I am almost sure that I read that the teachers pension scheme is one of the public sector pension schemes which is ' unfunded ',that is your contributions are used to pay other public sector retired employees.

Will check my huge paperwork

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Justin Forawurd

Jan 07, 2013 at 01:50

I and others have been accused on many an occasion of "hijacking" the comments on an online article (such as this one), in order to vent our fury at the UK government, over the disgraceful and shameful discrimination we have to endure because of the totally unjustifiable "frozen pension" policy.

Our answer is that any article about UK state pensions concerns any UK state pensioner - unfrozen or frozen - or 96% and 4% of the UK state pensioner population respectively.

This article states that, "The flat-rate state pension will help reduce the amount of means-testing needed for pensions and help increase the amount the poorest in society have to live on."

When a "frozen" expat pensioner starts off with less pension cash than an "unfrozen" one (who, the writer states is already "the poorest in society") then surely that makes the frozen state pensioner poorer than the "poorest in society".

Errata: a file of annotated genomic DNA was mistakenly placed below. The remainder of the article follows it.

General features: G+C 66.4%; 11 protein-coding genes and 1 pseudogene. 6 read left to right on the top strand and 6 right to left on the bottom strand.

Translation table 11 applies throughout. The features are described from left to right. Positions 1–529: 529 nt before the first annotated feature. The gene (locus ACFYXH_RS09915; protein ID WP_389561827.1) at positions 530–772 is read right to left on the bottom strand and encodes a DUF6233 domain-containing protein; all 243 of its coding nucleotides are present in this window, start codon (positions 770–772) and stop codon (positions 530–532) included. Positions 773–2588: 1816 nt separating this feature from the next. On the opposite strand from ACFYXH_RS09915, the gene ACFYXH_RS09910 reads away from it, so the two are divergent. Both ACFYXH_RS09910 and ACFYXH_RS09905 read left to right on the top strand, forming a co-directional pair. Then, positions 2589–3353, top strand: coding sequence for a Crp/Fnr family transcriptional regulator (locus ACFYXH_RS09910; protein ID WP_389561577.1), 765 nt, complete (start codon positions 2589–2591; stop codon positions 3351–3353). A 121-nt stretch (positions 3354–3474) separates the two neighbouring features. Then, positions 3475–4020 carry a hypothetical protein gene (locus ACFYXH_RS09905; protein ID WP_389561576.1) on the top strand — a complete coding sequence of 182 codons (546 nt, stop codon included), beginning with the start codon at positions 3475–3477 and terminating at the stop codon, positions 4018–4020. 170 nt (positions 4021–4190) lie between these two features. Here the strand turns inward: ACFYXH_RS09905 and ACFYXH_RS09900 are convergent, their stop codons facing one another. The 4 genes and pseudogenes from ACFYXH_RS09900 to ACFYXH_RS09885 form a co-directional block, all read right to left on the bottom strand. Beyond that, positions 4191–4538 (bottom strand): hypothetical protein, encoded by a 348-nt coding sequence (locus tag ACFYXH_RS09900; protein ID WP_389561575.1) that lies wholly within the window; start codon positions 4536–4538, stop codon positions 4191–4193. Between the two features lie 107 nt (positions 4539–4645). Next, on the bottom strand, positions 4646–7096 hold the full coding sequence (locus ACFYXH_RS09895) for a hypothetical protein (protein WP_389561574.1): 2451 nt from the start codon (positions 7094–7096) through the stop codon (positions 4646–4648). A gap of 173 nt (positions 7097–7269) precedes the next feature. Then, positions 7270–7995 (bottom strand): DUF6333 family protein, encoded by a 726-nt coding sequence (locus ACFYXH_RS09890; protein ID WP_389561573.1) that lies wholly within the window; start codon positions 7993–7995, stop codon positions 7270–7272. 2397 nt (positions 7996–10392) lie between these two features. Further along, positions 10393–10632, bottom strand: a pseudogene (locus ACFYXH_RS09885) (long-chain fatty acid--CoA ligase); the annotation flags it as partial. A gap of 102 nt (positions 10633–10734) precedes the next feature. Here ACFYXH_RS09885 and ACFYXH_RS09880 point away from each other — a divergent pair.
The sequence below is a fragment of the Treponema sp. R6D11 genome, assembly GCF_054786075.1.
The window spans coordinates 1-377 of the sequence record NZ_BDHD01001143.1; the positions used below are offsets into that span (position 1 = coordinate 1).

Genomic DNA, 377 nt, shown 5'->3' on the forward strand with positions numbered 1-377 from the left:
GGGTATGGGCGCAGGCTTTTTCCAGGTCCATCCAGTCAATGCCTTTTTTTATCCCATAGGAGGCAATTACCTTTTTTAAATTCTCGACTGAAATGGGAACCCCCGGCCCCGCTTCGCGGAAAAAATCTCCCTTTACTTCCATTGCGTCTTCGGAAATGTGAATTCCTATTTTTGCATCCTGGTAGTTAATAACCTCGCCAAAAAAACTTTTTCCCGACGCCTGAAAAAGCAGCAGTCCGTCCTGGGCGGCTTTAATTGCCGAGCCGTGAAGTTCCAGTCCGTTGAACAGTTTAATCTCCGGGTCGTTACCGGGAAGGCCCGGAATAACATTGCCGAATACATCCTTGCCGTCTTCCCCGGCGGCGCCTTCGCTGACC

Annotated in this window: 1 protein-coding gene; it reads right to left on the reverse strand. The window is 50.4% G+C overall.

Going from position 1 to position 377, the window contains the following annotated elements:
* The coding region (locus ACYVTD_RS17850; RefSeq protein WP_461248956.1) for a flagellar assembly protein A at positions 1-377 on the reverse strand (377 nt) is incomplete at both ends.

Just how poor does the UK government intend to make us?? I know - there are too many "poor's" here, but there only just over half a million of us spread about the globe!!!

If we were all concentrated in one spot, we could unite far better than the way we are now. I have said it before and I'll say it again, the frozen pensioner's biggest enemy (next to the UK government) is apathy.

Just imagine if we were all in the UK right now, what we could do, and the way we could do it!!!

As Ian Lewthwaite said earlier - we could throw a lot of muck, and it'd stick!!!!! Realistically we can't all be in the UK at one time, but we CAN sling a hell of a lot of muck by using the internet.